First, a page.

Tucked away in the Atlantic Ocean, near Sherbro Island off the coast of Sierra Leone, lay the Turtle islands. Seven (or eight if you count Foto Island that no longer exists) in number the tiny islands are: Bakay, Yele, Bompetoke, Mooth, Hoong, Seh and Nyangai island. The islands are stunning, with beautiful beaches, green palm trees, clear blue waters and friendly people.
I was fortunate to be able to spend Easter weekend there with three good friends: John, Katy and Suzanne. We had an amazing time. We drove to Shengbe and spent some hours there while waiting for the tide to come in so that we could take the boat across to the islands. We had a lovely time with chief Doris before heading to Turtle Islands.
It was approaching dusk when we arrived at the Islands. While nearing one of the islands we noticed the Island was covered with huts – this didn’t seem very relaxing to us and we asked the boat man if there was another island that we could go to that was less crowded. That’s how we ended up at Bakay Island.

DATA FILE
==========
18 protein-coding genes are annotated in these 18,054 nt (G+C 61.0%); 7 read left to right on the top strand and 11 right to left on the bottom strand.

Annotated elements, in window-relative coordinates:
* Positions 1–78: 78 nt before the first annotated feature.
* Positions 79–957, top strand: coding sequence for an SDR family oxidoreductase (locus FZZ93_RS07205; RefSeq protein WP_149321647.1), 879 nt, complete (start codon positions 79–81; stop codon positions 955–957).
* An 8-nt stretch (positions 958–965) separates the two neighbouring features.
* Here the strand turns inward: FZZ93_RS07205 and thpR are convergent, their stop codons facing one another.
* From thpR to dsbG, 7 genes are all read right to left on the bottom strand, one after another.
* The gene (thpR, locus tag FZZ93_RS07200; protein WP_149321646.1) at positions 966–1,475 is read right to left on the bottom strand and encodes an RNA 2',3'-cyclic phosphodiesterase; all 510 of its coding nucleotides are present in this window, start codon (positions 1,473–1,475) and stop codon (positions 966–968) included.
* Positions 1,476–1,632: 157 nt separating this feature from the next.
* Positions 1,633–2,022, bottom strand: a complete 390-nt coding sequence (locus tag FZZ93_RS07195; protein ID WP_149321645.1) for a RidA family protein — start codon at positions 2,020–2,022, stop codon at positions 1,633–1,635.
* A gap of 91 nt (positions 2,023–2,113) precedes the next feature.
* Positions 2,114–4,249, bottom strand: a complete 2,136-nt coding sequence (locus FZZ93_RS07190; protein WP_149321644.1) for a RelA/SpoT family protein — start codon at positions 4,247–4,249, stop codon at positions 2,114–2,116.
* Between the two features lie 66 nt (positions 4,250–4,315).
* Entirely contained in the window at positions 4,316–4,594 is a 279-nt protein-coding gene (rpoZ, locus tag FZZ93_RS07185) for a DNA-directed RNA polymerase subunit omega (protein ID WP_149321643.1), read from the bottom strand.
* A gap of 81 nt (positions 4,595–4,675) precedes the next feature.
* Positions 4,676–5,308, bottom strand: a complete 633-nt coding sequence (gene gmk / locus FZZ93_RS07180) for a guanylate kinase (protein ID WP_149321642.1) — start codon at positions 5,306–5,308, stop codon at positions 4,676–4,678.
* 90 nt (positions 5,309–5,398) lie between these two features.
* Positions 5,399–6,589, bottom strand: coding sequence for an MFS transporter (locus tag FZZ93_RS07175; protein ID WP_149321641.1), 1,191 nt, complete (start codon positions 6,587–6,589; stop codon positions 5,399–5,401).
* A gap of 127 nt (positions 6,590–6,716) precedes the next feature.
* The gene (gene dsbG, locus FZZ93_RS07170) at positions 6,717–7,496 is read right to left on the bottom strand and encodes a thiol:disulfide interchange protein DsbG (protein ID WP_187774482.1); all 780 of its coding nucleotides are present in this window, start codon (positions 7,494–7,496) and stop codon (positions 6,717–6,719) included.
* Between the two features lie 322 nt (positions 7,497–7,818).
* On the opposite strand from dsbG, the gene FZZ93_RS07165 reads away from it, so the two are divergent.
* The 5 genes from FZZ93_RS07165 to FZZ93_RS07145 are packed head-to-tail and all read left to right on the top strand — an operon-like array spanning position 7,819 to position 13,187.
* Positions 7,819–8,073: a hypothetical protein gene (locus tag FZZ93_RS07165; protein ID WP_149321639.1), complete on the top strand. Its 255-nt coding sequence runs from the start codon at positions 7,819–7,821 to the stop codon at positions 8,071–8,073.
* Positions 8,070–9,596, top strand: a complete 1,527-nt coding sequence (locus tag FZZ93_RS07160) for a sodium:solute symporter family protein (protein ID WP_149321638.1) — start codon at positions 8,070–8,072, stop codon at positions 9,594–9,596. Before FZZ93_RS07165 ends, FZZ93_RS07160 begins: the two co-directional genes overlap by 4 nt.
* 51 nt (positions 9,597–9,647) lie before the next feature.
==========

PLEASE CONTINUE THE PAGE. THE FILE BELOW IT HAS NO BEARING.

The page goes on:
Bakay is amazing with its long stretches of beach and unique nature. I loved my time there. It was a mini paradise. We arrived just after dark and showed up unannounced of course, but that was not a problem. The village people were happy to see us and to our surprise there were some rooms available to stay in. Since we had our hearts set on camping, we decided to rent one room for our stuff (and to make use of its bathroom) but pitched our tents for sleeping.
We spent time chatting, eating, swinging in the hammock, taking walks around the island, swimming at an amazing spot, going to Yele Island to buy lobster, etc. We also went back to the Island we passed the first night- Nyangai, which is the smallest of the islands and is said to be slowly disappearing. It is interesting to watch how the island changes in size drastically depending on the tide. Again, the people were friendly and as we walked around the tiny island, we had a trail of children by our side. I was impressed that some of the children spoke Krio, English and Shebro. Apparently there is a teacher on the island!
Bakay Island provided an amazing get-a-way and I’ll definitely be back. We took a roundabout way of getting there, and I now know that I can arrange it a bit easier through the guy that runs The Lodge. The trip is a bit pricey, but worth it for sure. It’s the type of place I’d want to take my whole family to someday. I know, the chance is small, but I’ll keep dreaming.